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What is the difference between groups ##SU(n)## and ##SO(n,\mathbb{C})##? They look completely the same.
Unitary matrices satisfy ##A\cdot \bar A^\tau=1## whereas orthogonal matrices satisfy ##A\cdot A^\tau =1##. There is no complex conjugation in the definition of orthogonal groups.What is the difference between groups ##SU(n)## and ##SO(n,\mathbb{C})##? They look completely the same.
Your personal opinion doesn't change the definition.I disagree.
A definition can't be incorrect, and as ##\mathbb{R}\subseteq\mathbb{C}## we get ##\operatorname{SO}(n,\mathbb{C}) \neq \{1\}.## Whether this is reasonable is a different question and the reason why we introduced unitary matrices in the complex case. However, some theorems in linear algebra require an algebraically closed field, so it makes sense to allow any field, not just the real numbers.If you have complex entries in some matrix then condition ##A \cdot A^T=1## is incorrect.
It seems like you have made a mistake in your diagonalization. The matrix you start with does satisfy ##A \cdot A^T=1##, and that property should be invariant under diagonalization, so the matrix you end with should satisfy it too.[tex]
\begin{bmatrix}
\cos \theta & -\sin \theta\\
\sin \theta & \cos \theta
\end{bmatrix} [/tex]
if you diagonalise this matrix you will get
[tex]\begin{bmatrix}
e^{i \theta} & 0\\
0 & e^{-i\theta}
\end{bmatrix}[/tex]
end then try to emply condition ##A \cdot A^T=1##. You will see that is not valid.
It looks fine to me.It seems like you have made a mistake in your diagonalization.
The property is not invariant under replacing a matrix with its complex diagonalization.The matrix you start with does satisfy ##A \cdot A^T=1##, and that property should be invariant under diagonalization, so the matrix you end with should satisfy it too.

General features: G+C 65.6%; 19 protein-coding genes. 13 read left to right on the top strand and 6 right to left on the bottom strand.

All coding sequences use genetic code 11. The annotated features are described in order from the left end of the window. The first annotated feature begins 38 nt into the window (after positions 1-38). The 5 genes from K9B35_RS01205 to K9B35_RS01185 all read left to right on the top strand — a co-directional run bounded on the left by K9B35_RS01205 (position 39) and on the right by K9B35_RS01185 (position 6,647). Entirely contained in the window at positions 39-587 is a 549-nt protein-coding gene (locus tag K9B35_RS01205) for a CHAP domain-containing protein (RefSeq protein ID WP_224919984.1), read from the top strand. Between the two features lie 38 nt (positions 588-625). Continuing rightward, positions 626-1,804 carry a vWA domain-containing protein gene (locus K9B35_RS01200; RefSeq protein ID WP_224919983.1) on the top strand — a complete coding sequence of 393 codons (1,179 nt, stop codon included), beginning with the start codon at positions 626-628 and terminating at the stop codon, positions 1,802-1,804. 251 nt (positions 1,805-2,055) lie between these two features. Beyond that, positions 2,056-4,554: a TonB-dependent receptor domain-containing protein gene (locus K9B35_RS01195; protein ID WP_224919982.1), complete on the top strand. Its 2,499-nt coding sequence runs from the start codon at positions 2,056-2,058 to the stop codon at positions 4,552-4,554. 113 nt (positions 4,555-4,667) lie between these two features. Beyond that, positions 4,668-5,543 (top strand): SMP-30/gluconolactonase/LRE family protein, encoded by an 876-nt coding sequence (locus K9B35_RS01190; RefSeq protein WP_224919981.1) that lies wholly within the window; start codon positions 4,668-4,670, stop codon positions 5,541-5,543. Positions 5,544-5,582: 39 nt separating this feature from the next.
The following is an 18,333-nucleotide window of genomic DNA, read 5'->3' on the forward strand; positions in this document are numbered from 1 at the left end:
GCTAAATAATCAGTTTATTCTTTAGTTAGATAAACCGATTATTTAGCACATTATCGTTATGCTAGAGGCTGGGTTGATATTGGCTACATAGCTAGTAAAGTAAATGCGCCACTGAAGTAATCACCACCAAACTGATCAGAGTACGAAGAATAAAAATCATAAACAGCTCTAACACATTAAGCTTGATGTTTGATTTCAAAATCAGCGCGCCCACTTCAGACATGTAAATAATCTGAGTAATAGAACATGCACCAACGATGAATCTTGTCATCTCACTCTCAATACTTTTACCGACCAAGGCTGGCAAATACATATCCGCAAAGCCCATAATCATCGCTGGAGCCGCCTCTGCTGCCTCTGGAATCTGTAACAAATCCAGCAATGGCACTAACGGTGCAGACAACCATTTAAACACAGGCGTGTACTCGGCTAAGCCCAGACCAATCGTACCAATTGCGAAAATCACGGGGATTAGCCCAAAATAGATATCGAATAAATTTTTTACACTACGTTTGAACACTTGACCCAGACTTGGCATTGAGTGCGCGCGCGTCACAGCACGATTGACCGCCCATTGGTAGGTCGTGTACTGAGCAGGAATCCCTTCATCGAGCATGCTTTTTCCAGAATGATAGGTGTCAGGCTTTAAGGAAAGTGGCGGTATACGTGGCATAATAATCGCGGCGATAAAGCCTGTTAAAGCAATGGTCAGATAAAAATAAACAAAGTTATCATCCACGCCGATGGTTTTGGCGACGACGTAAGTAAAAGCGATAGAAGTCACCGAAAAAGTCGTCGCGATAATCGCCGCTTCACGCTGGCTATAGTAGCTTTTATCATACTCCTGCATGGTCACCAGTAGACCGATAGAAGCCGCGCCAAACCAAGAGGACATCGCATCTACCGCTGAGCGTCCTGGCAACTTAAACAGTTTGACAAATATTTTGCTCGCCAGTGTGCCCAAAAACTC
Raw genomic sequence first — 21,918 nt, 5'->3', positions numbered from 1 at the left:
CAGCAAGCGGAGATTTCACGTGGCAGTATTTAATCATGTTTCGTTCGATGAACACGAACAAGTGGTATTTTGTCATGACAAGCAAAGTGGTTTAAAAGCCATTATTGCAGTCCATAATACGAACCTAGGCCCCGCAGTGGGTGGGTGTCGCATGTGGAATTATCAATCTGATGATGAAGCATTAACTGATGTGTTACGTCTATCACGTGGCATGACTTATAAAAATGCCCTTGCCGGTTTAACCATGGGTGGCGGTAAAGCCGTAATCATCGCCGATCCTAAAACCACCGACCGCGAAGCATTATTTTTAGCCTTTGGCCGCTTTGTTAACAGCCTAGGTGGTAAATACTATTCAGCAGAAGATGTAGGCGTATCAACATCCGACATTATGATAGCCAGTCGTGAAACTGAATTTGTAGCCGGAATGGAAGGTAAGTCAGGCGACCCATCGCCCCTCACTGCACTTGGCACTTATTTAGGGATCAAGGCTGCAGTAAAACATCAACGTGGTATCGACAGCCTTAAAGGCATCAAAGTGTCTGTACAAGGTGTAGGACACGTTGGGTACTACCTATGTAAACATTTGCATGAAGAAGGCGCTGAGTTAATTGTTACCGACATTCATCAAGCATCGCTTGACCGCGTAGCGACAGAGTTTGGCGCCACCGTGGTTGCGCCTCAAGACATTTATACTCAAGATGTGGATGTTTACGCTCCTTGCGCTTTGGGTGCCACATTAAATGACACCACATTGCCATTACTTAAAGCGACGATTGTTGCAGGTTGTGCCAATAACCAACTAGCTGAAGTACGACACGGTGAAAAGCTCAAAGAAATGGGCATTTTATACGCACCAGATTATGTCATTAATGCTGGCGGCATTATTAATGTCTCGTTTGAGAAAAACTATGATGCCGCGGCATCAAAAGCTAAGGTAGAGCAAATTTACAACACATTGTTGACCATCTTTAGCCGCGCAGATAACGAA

Ah, that's right; it's only invariant for a real diagonalization (which doesn't exist for the rotation matrix given since it has no real eigenvalues).The property is not invariant under replacing a matrix with its complex diagonalization.
$$\frac{1}{\sqrt{3}}\left(I disagree. If you have complex entries in some matrix then condition ##A \cdot A^T=1## is incorrect.
Yes. But you still need to have a group. Show me that group. An infinite group of matrices like this.
Please see this text.Your personal opinion doesn't change the definition.
A definition can't be incorrect, and as ##\mathbb{R}\subseteq\mathbb{C}## we get ##\operatorname{SO}(n,\mathbb{C}) \neq \{1\}.## Whether this is reasonable is a different question and the reason why we introduced unitary matrices in the complex case. However, some theorems in linear algebra require an algebraically closed field, so it makes sense to allow any field, not just the real numbers.
Have a look at https://www.amazon.com/s?k=Gantmacher+Matrix+theory&ref=nb_sb_noss and argue with Gantmacher whether this is "incorrect". Minor difficulty: he passed away in 1964.
Not a problem. I just ask why some people make a difference between ##SU(n)## and ##SO(n,\mathbb{C})##? Could you please show me the two dimensional representation of group ##SO(n,\mathbb{C})##?It looks fine to me.
The property is not invariant under replacing a matrix with its complex diagonalization.
@LagrangeEuler Why is it a problem that the diagonalized form is no longer in ##SO(n,\mathbb{C})##?
Because they're different groups. The matrix @mfb gave is an element of ##SO(2,\mathbb{C})## but not of ##SU(2)##.Not a problem. I just ask why some people make a difference between ##SU(n)## and ##SO(n,\mathbb{C})##?
I don't know what you're asking for here. You've been given the definition and a non-real example. You can take ##\begin{pmatrix}z & -w\\ w & z\end{pmatrix}## where ##z^2+w^2=1## to get the whole group.Could you please show me the two dimensional representation of group ##SO(n,\mathbb{C})##?
##\operatorname{SO}(n,\mathbb{C})## is a group.Yes. But you still need to have a group. Show me that group. An infinite group of matrices like this.
So? Myself has listed some isomorphisms here:Please see this text.
##\varphi\, : \,\operatorname{SO}(2,\mathbb{C})\longrightarrow \operatorname{GL}(2,\mathbb{C})## with ##\varphi(A)(\mathbf{v}):=A\cdot \mathbf{v}.##Not a problem. I just ask why some people make a difference between ##SU(n)## and ##SO(n,\mathbb{C})##? Could you please show me the two dimensional representation of group ##SO(n,\mathbb{C})##?